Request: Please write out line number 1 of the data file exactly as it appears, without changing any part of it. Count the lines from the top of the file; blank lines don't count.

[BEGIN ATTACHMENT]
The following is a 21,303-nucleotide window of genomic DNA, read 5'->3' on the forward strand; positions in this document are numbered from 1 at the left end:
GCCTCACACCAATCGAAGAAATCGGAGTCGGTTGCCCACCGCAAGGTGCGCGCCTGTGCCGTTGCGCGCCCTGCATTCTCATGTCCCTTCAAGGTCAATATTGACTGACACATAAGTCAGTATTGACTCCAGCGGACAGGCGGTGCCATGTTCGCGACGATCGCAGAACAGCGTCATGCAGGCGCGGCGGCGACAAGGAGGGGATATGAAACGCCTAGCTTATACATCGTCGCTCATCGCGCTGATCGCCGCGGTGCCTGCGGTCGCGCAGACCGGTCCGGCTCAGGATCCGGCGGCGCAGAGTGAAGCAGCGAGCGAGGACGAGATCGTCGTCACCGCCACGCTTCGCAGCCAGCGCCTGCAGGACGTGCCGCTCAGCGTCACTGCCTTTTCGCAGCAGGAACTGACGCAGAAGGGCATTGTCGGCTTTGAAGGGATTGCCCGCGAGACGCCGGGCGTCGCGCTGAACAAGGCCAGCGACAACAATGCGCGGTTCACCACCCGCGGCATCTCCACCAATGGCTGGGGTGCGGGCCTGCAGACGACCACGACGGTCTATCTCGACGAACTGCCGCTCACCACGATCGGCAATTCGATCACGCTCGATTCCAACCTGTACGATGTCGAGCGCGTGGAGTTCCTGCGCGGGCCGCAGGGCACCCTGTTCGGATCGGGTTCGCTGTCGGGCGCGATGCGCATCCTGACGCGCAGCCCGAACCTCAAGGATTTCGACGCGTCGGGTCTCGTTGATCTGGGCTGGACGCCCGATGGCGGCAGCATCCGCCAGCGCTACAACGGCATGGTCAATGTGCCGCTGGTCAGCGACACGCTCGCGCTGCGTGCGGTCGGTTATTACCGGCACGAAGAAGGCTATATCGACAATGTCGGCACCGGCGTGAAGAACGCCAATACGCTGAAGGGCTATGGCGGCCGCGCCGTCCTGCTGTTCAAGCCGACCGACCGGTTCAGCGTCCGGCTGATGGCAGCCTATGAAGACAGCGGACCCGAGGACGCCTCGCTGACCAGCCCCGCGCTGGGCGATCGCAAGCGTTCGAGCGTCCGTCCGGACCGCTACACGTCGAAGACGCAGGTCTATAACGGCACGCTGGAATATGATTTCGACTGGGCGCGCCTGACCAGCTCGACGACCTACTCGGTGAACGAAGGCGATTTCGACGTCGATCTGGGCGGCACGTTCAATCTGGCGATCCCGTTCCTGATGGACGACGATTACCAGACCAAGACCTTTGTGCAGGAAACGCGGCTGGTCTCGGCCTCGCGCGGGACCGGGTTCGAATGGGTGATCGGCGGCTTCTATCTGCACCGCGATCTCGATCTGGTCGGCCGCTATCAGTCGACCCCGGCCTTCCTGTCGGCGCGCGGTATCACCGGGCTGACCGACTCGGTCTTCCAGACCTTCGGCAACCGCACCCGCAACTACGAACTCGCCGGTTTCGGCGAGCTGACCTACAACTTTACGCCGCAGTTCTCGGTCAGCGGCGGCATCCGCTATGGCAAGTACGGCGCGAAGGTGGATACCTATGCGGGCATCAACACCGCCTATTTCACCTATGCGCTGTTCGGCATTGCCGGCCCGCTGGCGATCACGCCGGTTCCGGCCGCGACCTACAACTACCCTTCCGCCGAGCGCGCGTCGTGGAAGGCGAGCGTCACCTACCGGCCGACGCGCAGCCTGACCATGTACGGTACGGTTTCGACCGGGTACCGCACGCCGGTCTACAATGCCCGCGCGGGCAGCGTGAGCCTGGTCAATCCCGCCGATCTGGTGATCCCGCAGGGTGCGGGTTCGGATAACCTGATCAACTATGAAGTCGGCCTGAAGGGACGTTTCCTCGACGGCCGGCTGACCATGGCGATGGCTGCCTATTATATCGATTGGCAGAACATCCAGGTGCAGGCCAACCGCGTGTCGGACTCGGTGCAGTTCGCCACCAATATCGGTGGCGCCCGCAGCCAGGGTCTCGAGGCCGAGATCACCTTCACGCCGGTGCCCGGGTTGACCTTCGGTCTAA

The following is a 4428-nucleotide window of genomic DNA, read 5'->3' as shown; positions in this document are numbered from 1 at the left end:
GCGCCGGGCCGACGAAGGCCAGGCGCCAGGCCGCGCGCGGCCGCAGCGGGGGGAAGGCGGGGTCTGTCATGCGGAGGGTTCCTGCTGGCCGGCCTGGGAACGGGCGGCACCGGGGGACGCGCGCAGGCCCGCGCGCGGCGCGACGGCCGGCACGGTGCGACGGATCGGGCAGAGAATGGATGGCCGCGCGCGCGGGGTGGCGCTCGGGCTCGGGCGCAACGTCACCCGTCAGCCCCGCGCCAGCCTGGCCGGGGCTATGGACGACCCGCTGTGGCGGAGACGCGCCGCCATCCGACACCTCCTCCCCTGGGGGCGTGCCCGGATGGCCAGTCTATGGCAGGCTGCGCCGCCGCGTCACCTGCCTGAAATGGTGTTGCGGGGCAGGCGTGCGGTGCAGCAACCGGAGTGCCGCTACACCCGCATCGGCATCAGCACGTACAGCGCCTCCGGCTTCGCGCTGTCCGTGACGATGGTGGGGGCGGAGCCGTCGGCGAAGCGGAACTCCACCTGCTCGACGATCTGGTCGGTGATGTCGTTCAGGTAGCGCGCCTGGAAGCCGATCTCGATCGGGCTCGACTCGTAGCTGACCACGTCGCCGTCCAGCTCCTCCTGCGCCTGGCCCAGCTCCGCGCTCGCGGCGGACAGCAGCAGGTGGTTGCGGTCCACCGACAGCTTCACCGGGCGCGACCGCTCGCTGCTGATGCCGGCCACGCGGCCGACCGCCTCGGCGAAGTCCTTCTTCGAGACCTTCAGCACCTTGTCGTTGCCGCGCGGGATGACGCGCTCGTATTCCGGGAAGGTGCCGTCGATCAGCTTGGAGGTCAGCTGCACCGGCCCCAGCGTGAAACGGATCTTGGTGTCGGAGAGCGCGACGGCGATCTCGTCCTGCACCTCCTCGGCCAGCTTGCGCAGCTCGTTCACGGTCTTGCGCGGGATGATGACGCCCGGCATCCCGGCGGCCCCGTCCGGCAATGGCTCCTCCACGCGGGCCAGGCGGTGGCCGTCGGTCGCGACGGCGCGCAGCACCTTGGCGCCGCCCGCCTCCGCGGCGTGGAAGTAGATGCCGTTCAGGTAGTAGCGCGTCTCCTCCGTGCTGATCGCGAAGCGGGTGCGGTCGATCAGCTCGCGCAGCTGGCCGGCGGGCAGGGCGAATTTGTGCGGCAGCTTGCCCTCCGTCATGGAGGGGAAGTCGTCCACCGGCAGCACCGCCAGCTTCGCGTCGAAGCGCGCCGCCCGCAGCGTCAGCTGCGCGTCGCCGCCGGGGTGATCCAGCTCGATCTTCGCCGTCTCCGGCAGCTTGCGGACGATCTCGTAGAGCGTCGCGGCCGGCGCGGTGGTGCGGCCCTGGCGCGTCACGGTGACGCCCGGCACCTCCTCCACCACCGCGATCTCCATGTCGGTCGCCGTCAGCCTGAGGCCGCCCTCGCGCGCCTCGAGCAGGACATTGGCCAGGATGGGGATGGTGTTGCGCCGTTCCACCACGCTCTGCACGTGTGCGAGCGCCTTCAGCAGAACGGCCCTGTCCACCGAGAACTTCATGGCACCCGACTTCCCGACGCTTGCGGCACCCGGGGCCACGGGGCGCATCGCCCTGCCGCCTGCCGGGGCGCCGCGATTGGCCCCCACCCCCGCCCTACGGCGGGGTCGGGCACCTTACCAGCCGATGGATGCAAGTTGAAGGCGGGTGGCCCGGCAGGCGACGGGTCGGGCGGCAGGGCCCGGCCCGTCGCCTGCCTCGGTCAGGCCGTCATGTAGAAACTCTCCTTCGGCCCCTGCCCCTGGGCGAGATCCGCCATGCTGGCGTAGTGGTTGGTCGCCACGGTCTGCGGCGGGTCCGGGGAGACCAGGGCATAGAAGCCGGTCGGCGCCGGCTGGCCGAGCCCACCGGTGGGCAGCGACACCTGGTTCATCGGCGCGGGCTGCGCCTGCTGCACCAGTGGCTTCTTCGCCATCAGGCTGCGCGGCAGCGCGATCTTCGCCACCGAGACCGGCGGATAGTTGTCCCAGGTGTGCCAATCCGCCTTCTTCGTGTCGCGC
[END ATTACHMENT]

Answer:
The following is a 21,303-nucleotide window of genomic DNA, read 5'->3' on the forward strand; positions in this document are numbered from 1 at the left end: